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Therapy dogs ease stress of finals at Grossmont College

Posted on: Dec 5, 2013 10:00:00 AM
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Contact: Donald Harrison (619) 644-7840 donald.harrison@gcccd.edu

Therapy Dogs Muddy and Kimo and their canine friends made their temporary homes outside the Grossmont College Library on Wednesday, Dec. 4.  Their missions--which they joyfully performed -- were to help reduce stress among students preparing for their final examinations.

Among the students who enjoyed petting and cuddling the four-legged volunteers from the Independent Therapy Dogs organization was Morgan Rain, who said the dogs were a perfect opportunity to give her mind some respite from upcoming exams in economics and calculus.

"I think animals are of a different type than humans," she reflected. "They are accepting, and when you pet them you kind of forget about your stress and you are able to connect with another creature."

She said she had been crossing campus when she spotted the dogs on the library lawn. At first she passed them, then doubled back, deciding that she really wanted to pet a dog.  "I like thinking about how dogs live in the moment," she said.  "Just look at their faces, they are so serene."

Muddy is a 2 1/2 year old golden retriever and Kimo is his five-month old son. Their owner, Sandy Story, said that in order to qualify as therapy dogs, the two also had to pass various tests-- although they didn't stress over them like some humans do.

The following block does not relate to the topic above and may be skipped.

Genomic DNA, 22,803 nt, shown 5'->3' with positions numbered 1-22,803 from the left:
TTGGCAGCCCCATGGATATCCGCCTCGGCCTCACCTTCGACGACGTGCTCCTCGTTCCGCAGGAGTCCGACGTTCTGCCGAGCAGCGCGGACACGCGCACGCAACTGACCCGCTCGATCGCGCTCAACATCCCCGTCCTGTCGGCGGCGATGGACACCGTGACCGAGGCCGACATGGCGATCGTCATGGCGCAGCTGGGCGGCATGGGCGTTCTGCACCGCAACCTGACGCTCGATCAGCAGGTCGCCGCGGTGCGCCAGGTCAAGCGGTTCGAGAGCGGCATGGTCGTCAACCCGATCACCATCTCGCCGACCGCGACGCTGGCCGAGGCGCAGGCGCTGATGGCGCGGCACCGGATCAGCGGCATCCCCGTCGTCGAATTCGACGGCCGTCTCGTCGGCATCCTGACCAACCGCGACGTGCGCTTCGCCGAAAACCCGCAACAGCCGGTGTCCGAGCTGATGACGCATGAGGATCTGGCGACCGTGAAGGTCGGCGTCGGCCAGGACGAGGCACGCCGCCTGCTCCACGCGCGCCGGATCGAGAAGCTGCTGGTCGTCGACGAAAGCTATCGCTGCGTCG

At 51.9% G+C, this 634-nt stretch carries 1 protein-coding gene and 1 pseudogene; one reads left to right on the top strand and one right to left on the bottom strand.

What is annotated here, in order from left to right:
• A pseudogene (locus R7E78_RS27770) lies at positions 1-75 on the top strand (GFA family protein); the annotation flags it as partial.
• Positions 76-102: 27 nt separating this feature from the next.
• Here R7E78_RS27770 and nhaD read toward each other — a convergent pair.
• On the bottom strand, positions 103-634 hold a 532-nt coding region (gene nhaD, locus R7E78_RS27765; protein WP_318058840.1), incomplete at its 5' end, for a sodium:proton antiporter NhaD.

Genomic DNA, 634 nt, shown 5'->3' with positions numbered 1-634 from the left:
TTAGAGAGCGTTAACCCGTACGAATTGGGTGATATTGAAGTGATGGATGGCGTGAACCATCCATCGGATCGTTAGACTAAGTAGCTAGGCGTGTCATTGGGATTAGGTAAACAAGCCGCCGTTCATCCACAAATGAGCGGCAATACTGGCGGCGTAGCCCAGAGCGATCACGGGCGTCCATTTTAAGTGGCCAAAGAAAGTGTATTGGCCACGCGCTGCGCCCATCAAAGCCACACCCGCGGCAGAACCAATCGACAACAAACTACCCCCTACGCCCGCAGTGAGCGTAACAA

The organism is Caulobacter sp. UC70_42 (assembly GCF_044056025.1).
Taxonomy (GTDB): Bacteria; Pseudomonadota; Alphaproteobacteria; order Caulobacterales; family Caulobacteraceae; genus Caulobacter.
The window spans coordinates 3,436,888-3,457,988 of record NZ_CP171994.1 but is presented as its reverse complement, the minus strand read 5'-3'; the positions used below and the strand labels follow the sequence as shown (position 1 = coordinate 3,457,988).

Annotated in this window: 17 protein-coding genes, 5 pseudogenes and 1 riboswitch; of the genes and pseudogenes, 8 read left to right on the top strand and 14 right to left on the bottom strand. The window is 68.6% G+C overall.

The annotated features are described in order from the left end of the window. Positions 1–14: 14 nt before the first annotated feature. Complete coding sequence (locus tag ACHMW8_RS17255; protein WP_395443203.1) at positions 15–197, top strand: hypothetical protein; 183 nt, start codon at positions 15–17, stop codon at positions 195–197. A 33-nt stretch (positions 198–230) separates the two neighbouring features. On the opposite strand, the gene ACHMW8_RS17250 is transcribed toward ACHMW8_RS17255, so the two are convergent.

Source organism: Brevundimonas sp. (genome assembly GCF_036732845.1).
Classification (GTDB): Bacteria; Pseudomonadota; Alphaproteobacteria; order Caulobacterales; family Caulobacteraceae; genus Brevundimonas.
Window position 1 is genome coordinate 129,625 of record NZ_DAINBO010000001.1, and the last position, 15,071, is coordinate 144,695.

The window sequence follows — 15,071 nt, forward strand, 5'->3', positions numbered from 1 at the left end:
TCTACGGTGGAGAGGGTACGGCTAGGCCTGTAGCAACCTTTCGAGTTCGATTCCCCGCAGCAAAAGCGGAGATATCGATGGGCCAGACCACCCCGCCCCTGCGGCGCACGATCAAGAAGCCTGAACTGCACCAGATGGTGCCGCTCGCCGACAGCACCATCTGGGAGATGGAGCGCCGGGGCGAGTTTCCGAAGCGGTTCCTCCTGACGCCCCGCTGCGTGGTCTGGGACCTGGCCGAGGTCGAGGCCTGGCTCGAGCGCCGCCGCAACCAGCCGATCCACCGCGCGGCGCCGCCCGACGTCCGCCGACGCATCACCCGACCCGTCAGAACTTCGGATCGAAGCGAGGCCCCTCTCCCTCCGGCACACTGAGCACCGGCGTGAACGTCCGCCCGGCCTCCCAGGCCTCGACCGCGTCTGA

"They have to be able to sit, be able to stay, and want to be petted," she said.  "Depending on where we go, they have to be okay with having their tails pulled or their faces pulled.  Their temperament must be one that they enjoy people."

To become Canine Good Citizens, they also have to be able to lie down and stay in that position while their owner walks 25 feet away and back to them.   Afterwards, when the owners call them from a distance, they have to come.  To become certified as therapy dogs, they also need to understand the command 'leave it' so, for example, when they are visiting patients in hospitals, "they don't pick up bloody gauze, or needles, or syringes."

The therapy dog program on campus was organized several years ago by librarian Nadra Farina-Hess, after she took her own Boxer dog to a hospital to visit her ailing mother, and found that everyone--patients, nurses, doctors and other staff -- all enjoyed petting the dog.

Therapy dog

Morgan Rain cuddles with Muddy, a golden retriever

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